When we look back, we realize that Diem was a highly competent leader for the South Vietnamese. At the time, the people were against him, but much of that was achieved through Communist propaganda. For many years it was denied, but the fact is: the CIA did back the Coup on Diem. After he was killed, the leadership of South Vietnam turned into a chaotic mess. If Diem would have been left in power, I believe the North would never had gained the position they did.
# 5: Not forcing the South’s Army to take the lead role
There is a very old “proverb;” Give a man a fish and feed him a meal. Teach a man to fish and feed him for life. We made a huge mistake in not training more and putting the South’s troops in the lead of the battles. The dependency was astronomical. I do believe this mistake is intertwined with #6; it would have been much more of the South’s fight if Diem were left in power.
# 4: Using body count as a measure of success
When you fight a force that does not care how many of their troops die, how can you use any amount of statistics on death as a measure of success? The figures should have been measured on key points captured and held. Also, key leaders captured. Not body counts. Besides, how many of these stats were B.S.? Were simple peasants killed in the line of fire counted?
# 3: Allowing to much negative media
Yes, we have free speech, but when we allowed media sources from our own side to report sensationalist stories without telling both sides, we created an atmosphere of lies that carried to the mainland and antiwar groups. It would be like telling the population that our troops shot a woman carrying a baby in Afghanistan without also telling them that she had a suicide bomb strapped to her that would kill many more people.
As a writer, I also blame the media for this. They should use a fashion of telling the whole story and not just a small part of it.
# 2: Supporting after troop withdrawal
We left and did not look back. This goes along somewhat with #5. We gave them weapons and ammo, but when we left, we gave no more support. The South held for a short time, but the North did finally stomp their way through. They did not have to worry about U.S. involvement anymore. You just cannot leave without some follow-up support.
Have we reenacted this same mistake in Iraq? Many people believe so. I must admit I had a difficult time determining if this was the top mistake or the one I listed as the #1 mistake.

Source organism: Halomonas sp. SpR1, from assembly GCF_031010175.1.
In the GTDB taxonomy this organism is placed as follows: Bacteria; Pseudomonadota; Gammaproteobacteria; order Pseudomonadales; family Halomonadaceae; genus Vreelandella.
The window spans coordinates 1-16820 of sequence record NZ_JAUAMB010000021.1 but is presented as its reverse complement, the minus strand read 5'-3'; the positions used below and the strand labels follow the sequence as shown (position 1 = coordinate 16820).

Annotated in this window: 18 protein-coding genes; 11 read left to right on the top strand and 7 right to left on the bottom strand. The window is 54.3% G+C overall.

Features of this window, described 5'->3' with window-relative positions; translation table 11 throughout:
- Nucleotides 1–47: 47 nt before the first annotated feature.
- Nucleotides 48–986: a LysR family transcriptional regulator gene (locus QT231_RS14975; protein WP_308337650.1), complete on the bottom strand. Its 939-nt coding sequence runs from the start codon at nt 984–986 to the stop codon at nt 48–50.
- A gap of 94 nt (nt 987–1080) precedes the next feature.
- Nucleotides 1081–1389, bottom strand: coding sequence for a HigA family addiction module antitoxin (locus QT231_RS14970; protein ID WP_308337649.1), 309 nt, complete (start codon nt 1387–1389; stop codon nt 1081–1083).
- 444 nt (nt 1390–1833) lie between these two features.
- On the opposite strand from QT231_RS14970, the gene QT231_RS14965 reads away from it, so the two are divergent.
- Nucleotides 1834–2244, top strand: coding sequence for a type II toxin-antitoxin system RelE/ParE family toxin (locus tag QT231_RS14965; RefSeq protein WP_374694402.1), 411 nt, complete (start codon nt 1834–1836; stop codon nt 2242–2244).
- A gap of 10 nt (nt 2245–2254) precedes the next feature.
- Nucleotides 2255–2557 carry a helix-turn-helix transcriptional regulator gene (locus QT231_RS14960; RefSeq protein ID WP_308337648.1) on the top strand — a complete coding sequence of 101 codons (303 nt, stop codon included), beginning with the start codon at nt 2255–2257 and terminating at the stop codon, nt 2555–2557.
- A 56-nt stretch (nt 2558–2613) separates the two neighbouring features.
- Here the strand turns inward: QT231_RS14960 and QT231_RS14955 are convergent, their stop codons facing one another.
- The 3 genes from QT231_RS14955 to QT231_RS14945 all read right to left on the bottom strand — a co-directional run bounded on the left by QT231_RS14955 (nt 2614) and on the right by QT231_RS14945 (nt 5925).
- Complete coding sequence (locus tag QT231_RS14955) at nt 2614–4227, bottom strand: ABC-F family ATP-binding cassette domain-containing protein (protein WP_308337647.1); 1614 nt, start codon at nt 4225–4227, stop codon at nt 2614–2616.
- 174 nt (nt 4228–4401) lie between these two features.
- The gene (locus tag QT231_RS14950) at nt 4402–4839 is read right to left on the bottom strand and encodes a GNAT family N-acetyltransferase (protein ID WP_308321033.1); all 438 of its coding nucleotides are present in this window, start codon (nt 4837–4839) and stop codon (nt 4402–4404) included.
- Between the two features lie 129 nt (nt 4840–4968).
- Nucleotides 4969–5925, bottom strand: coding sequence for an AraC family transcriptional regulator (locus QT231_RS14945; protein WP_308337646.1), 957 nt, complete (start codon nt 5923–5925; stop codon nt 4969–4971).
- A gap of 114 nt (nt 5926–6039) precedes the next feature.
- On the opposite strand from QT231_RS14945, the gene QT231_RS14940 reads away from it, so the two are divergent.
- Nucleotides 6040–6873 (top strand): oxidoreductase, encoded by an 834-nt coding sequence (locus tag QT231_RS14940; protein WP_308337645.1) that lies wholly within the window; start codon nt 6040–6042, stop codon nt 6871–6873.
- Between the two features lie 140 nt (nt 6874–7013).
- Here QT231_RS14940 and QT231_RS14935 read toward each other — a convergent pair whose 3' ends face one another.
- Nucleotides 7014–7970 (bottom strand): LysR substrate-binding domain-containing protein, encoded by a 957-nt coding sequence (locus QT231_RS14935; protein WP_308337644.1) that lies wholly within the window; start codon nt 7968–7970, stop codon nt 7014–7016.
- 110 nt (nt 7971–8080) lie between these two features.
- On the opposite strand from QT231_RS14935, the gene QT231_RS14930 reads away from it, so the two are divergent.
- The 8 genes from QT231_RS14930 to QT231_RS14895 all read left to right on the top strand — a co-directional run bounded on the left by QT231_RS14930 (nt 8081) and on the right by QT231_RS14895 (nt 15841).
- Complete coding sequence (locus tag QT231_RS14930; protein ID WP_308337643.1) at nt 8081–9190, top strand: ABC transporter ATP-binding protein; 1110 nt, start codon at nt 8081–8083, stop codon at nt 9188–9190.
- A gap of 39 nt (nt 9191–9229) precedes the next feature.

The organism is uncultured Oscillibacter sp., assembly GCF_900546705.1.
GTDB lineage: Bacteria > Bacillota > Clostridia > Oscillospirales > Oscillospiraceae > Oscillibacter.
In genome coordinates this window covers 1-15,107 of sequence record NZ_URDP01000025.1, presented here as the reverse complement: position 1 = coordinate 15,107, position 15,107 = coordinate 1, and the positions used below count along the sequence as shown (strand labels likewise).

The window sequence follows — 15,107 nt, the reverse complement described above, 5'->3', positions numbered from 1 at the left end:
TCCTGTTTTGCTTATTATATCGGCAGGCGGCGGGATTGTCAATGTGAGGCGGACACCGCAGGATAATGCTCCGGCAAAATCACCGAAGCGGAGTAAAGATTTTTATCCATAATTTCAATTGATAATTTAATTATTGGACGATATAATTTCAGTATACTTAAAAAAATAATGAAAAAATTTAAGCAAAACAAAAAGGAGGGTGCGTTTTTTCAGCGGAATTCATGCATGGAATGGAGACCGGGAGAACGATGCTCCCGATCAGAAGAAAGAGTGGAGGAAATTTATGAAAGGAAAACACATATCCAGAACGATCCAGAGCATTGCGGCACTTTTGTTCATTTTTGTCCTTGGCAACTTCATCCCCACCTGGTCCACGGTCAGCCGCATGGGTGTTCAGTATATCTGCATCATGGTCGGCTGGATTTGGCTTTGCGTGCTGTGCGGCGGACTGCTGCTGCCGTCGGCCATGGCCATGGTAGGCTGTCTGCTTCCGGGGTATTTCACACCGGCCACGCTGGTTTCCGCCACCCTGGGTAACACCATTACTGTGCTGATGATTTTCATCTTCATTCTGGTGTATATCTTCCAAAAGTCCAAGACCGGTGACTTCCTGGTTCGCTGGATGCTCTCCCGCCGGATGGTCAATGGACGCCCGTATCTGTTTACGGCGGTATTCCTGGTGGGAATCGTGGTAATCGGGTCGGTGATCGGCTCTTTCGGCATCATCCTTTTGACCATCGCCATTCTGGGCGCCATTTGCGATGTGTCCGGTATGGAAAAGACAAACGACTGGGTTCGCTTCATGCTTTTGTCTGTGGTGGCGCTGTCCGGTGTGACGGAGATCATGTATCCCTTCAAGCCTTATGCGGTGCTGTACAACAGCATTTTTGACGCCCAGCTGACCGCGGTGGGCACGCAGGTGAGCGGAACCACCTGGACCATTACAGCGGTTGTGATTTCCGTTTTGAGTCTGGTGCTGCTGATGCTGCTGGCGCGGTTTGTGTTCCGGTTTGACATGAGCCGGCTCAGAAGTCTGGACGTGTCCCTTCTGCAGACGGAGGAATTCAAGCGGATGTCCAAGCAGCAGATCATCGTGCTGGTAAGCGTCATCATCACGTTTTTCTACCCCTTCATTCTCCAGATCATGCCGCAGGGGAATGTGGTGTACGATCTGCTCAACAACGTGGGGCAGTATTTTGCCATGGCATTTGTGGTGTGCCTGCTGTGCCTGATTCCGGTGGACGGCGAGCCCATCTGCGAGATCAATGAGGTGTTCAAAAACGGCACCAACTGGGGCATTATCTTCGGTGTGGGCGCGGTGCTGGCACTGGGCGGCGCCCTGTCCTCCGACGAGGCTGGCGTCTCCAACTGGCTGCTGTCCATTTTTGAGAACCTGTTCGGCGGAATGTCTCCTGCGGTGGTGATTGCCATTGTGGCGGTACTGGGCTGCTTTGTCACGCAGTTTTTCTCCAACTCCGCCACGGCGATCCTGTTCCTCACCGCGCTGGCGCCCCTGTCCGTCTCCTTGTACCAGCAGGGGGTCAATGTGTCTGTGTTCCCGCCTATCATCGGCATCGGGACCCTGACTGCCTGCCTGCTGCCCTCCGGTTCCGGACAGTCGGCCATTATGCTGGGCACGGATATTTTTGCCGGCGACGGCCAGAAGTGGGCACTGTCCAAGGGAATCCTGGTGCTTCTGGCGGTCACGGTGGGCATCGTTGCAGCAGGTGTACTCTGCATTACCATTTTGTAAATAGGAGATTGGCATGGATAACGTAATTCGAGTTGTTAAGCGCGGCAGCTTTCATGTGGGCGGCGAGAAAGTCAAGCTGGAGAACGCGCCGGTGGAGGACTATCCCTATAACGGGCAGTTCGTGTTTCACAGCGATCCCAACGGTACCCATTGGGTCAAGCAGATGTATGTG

# 1: Allowing politicians to fight the war from D.C.
Why in the hell did we take hills that meant nothing, but left a major ammo factory sitting unharmed? Because some politicians in Washington said so. After all, there may be some Soviet people there, and we don’t want them getting angry.
You just cannot fight a War from Washington D.C.!
The leaders needed to have the right to attack the most important sites, and it didn’t happen. If we would have been allowed to bomb the crap out of certain sites, the War would have been over much sooner and we could have notched it as a victory. Just saying!
I blame the politicians for the mistakes in the Vietnam War. The Soldiers, Marines, Airmen and Sailors fought bravely. They accomplished the mission. The fact that Congress never FORMALLY declared war or had 100% support of the troops still bothers me. Between the lack of commitment with the politicians and the sensationalism with the media, it was a recipe for disaster from the get go. As a veteran, there isn’t much worse than being in a war your politicians and fellow citizens don’t 100% support or believe in.
In conclusion, these are the biggest mistakes in the Vietnam War, as I see it.
Yes, you may feel some anger in my tone. Yes, I do feel some anger. I thank God my Uncle came home from this War, but there were many who didn’t. Well they did come home, but in a bag.
War is death, but the mistakes in the Vietnam War (mostly by politicians) created many more deaths.
So what do you have to say? Just post your thoughts below and please keep it civil. Thanks.
- The Top 10 Units in the Vietnam War
- Military Lessons from the Vietnam War
- The TET Offensive
- Vietnam Era Military Leaders
Here’s a great book with history and pictures of the Vietnam War I know you will enjoy.